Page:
28 Killed in Baghdad as Part of Rise in Sectarian Violence

Today two bombs detonated outside a mosque after Friday prayers just north of Baghdad. 28 people died and between 30-45 were injured at the Sunni mosque of Al-Salam in the village of Umm al-Adham outside Baqouba where both Sunni and Shia muslims had been praying.

4,000 people have been killed this year in “insurgent attacks”. This are the highest levels of violence since 2008 and some fear that the country is returning to the state of near-civil war it was in following the US led invasion in 2003.

Sectarian tensions between Sunni and Shia communities in Baghdad are not uncommon. Iraq has a majority Shia population (60%) but a sizeable Sunni minority (20%), with Kurds (who are also Sunni), Christians, Jews and others making up the remaining 20%. Saddam Hussein’s government was Sunni and he was known for the brutal oppression of Shia muslims.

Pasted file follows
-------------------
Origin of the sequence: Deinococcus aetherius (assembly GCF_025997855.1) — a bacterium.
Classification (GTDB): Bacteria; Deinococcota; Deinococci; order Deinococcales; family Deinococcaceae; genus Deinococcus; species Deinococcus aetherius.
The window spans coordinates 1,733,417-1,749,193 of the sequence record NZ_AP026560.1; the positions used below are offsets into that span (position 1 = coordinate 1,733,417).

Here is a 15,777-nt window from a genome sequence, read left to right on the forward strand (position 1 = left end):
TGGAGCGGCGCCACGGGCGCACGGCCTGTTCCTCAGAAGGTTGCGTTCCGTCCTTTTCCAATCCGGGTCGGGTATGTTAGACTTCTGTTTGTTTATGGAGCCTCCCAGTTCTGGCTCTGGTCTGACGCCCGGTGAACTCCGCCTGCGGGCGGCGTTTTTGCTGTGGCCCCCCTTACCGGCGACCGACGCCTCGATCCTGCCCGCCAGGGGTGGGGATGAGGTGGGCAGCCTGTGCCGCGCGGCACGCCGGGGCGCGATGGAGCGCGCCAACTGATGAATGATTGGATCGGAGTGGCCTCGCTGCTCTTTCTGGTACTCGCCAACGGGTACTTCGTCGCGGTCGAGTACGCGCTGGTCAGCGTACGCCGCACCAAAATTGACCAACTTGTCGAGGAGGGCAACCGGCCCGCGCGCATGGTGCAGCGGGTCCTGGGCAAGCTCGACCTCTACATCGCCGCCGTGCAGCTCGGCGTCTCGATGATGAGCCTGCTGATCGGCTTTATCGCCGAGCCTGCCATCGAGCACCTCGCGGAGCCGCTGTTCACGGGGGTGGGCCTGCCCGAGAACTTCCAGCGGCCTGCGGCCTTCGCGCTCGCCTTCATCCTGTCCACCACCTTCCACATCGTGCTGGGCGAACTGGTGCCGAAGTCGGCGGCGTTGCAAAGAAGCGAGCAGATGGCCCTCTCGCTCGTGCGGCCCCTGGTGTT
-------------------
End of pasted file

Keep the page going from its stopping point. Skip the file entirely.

800 people have been killed this August alone and according to the BBC most of the attacks appear to be by Sunni militants with links of al-Qaeda.

Today’s attack is significant because Sunni and Shia muslims were praying together before they were attacked. It calls to mind the lynching of biracial couples in the pre-civil rights US south. 

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